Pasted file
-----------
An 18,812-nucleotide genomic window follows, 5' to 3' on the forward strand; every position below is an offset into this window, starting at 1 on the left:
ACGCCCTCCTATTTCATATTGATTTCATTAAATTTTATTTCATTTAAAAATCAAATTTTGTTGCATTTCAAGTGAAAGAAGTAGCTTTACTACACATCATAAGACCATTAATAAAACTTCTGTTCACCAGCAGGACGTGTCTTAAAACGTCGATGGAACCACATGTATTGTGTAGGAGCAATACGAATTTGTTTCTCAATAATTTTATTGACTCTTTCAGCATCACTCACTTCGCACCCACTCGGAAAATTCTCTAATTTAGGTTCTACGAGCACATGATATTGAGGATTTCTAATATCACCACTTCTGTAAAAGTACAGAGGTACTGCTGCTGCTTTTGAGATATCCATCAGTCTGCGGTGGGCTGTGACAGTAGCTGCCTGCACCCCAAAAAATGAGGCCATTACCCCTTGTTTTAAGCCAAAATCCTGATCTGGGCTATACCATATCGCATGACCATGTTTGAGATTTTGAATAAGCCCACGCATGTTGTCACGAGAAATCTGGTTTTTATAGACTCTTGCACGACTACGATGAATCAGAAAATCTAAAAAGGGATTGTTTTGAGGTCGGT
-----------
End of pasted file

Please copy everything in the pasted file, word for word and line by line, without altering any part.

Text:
An 18,812-nucleotide genomic window follows, 5' to 3' on the forward strand; every position below is an offset into this window, starting at 1 on the left:
ACGCCCTCCTATTTCATATTGATTTCATTAAATTTTATTTCATTTAAAAATCAAATTTTGTTGCATTTCAAGTGAAAGAAGTAGCTTTACTACACATCATAAGACCATTAATAAAACTTCTGTTCACCAGCAGGACGTGTCTTAAAACGTCGATGGAACCACATGTATTGTGTAGGAGCAATACGAATTTGTTTCTCAATAATTTTATTGACTCTTTCAGCATCACTCACTTCGCACCCACTCGGAAAATTCTCTAATTTAGGTTCTACGAGCACATGATATTGAGGATTTCTAATATCACCACTTCTGTAAAAGTACAGAGGTACTGCTGCTGCTTTTGAGATATCCATCAGTCTGCGGTGGGCTGTGACAGTAGCTGCCTGCACCCCAAAAAATGAGGCCATTACCCCTTGTTTTAAGCCAAAATCCTGATCTGGGCTATACCATATCGCATGACCATGTTTGAGATTTTGAATAAGCCCACGCATGTTGTCACGAGAAATCTGGTTTTTATAGACTCTTGCACGACTACGATGAATCAGAAAATCTAAAAAGGGATTGTTTTGAGGTCGGT